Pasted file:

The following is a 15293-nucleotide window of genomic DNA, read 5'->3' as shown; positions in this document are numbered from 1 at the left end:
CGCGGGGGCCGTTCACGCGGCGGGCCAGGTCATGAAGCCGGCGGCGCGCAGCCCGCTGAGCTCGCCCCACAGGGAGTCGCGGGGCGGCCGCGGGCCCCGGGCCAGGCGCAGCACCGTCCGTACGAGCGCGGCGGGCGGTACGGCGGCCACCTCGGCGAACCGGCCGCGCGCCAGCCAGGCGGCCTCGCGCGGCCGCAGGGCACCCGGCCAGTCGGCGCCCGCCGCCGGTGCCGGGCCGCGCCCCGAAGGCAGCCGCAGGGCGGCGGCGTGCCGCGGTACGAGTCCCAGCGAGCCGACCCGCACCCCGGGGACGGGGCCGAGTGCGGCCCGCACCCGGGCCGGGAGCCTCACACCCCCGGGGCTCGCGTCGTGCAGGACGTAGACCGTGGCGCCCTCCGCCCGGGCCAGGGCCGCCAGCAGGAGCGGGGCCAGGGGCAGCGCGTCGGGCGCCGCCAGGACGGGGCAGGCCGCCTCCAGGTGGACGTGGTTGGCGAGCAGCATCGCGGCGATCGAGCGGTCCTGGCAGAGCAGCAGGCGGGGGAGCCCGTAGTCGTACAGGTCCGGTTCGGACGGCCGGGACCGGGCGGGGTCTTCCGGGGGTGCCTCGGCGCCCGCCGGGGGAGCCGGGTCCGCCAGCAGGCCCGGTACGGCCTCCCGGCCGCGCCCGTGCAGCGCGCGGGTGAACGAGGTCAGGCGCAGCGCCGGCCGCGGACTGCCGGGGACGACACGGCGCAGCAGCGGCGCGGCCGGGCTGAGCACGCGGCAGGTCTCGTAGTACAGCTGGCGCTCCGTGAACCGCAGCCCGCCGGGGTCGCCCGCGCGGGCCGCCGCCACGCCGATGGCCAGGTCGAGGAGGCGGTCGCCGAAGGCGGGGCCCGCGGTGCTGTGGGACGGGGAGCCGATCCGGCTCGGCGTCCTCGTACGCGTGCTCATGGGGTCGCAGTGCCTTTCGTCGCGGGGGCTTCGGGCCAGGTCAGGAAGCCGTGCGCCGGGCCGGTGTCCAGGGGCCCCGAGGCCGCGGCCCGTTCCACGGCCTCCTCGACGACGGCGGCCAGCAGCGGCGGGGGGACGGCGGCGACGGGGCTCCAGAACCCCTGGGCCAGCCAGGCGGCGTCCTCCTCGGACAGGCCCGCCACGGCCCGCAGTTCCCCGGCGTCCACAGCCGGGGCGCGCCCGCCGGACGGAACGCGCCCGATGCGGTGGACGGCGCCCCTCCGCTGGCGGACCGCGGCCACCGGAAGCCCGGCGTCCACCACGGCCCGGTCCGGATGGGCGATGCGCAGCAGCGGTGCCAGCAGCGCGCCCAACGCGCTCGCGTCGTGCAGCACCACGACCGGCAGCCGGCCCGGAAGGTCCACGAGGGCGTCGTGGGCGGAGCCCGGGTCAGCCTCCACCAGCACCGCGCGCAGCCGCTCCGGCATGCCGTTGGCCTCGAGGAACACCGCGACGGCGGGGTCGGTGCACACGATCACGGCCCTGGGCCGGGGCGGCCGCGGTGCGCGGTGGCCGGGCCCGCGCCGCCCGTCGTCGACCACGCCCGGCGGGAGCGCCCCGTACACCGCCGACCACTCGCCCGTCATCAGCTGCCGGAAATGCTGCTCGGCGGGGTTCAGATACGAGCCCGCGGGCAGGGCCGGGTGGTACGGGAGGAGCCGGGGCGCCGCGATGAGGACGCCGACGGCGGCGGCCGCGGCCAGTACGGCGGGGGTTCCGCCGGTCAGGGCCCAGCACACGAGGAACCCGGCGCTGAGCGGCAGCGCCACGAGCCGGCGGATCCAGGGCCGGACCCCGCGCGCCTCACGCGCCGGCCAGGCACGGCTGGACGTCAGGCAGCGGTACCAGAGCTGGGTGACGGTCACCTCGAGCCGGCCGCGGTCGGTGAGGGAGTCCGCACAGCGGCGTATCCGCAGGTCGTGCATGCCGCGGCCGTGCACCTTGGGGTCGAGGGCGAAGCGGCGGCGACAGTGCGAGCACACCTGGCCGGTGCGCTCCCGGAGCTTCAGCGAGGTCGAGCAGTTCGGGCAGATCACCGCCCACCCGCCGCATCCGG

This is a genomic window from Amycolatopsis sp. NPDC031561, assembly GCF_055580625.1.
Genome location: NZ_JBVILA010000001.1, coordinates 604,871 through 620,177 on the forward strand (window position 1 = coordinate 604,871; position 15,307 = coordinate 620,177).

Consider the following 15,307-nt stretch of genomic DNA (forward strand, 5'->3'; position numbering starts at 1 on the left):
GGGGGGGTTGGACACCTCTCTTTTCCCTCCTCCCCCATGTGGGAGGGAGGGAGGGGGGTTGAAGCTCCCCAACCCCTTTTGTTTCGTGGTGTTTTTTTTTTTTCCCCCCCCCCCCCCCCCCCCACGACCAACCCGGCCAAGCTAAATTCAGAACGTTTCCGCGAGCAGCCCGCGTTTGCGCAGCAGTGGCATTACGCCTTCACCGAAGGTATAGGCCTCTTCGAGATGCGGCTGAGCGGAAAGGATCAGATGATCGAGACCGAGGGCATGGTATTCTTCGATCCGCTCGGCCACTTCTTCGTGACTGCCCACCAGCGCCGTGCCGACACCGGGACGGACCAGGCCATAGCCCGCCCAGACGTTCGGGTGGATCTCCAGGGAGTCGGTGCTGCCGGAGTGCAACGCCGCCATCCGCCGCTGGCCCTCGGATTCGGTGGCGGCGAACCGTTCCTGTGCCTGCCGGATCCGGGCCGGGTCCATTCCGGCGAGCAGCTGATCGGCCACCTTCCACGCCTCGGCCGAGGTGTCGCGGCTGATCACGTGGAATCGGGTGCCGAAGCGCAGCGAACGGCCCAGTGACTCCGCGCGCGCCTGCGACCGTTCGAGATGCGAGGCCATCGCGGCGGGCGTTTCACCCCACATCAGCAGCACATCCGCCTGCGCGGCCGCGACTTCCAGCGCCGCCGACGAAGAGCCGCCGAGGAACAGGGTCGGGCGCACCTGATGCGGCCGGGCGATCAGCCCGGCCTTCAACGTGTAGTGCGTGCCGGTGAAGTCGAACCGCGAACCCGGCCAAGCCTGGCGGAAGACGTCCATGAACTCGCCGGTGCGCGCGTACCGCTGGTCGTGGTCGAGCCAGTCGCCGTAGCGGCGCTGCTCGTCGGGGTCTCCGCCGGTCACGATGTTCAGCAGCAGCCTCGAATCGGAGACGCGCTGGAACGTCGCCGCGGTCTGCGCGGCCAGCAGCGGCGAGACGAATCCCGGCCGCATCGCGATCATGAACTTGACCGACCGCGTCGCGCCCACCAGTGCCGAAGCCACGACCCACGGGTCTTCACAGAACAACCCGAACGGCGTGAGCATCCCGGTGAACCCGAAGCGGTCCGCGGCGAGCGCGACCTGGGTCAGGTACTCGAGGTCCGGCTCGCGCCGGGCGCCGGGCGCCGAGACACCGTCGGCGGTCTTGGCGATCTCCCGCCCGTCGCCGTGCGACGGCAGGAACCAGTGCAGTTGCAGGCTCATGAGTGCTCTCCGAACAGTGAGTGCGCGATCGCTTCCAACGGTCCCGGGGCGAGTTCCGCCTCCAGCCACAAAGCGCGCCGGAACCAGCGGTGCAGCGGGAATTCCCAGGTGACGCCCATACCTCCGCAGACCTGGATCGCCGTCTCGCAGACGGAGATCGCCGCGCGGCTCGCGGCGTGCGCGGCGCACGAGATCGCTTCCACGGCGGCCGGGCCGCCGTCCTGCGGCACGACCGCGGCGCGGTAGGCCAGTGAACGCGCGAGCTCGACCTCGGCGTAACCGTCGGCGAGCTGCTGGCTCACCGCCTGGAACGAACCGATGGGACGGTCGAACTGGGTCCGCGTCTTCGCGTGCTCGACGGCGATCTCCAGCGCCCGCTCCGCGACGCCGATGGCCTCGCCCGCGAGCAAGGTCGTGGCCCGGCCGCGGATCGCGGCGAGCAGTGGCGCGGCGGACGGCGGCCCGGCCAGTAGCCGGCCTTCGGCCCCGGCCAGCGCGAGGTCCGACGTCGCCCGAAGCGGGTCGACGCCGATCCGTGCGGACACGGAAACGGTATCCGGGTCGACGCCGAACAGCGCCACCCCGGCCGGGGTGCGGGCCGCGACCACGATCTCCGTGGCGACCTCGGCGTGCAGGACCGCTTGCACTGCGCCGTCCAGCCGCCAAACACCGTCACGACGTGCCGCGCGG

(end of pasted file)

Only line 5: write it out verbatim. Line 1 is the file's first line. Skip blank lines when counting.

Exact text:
Consider the following 15,307-nt stretch of genomic DNA (forward strand, 5'->3'; position numbering starts at 1 on the left):